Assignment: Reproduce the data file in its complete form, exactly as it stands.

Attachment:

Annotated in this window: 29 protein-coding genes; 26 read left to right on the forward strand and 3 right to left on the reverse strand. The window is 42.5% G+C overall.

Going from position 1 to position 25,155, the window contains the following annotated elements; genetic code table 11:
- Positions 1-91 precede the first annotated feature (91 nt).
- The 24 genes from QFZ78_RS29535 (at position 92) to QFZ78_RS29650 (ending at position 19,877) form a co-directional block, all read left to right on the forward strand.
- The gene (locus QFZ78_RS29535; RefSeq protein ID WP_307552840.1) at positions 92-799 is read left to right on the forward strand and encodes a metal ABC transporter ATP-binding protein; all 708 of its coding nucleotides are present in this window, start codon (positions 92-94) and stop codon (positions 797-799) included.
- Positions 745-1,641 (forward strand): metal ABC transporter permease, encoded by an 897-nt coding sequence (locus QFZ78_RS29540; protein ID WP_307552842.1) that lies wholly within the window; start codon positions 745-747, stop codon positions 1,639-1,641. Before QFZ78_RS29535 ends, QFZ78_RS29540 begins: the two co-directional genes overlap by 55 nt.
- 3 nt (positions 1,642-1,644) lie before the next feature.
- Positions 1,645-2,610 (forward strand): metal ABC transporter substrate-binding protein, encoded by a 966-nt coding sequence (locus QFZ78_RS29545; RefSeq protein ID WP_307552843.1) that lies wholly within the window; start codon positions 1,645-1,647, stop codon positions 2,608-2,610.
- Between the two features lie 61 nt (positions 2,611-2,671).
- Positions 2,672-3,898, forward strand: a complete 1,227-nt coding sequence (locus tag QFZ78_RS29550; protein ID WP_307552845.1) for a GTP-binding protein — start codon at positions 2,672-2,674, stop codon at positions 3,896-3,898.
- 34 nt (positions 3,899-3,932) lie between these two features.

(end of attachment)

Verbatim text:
Annotated in this window: 29 protein-coding genes; 26 read left to right on the forward strand and 3 right to left on the reverse strand. The window is 42.5% G+C overall.

Going from position 1 to position 25,155, the window contains the following annotated elements; genetic code table 11:
- Positions 1-91 precede the first annotated feature (91 nt).
- The 24 genes from QFZ78_RS29535 (at position 92) to QFZ78_RS29650 (ending at position 19,877) form a co-directional block, all read left to right on the forward strand.
- The gene (locus QFZ78_RS29535; RefSeq protein ID WP_307552840.1) at positions 92-799 is read left to right on the forward strand and encodes a metal ABC transporter ATP-binding protein; all 708 of its coding nucleotides are present in this window, start codon (positions 92-94) and stop codon (positions 797-799) included.
- Positions 745-1,641 (forward strand): metal ABC transporter permease, encoded by an 897-nt coding sequence (locus QFZ78_RS29540; protein ID WP_307552842.1) that lies wholly within the window; start codon positions 745-747, stop codon positions 1,639-1,641. Before QFZ78_RS29535 ends, QFZ78_RS29540 begins: the two co-directional genes overlap by 55 nt.
- 3 nt (positions 1,642-1,644) lie before the next feature.
- Positions 1,645-2,610 (forward strand): metal ABC transporter substrate-binding protein, encoded by a 966-nt coding sequence (locus QFZ78_RS29545; RefSeq protein ID WP_307552843.1) that lies wholly within the window; start codon positions 1,645-1,647, stop codon positions 2,608-2,610.
- Between the two features lie 61 nt (positions 2,611-2,671).
- Positions 2,672-3,898, forward strand: a complete 1,227-nt coding sequence (locus tag QFZ78_RS29550; protein ID WP_307552845.1) for a GTP-binding protein — start codon at positions 2,672-2,674, stop codon at positions 3,896-3,898.
- 34 nt (positions 3,899-3,932) lie between these two features.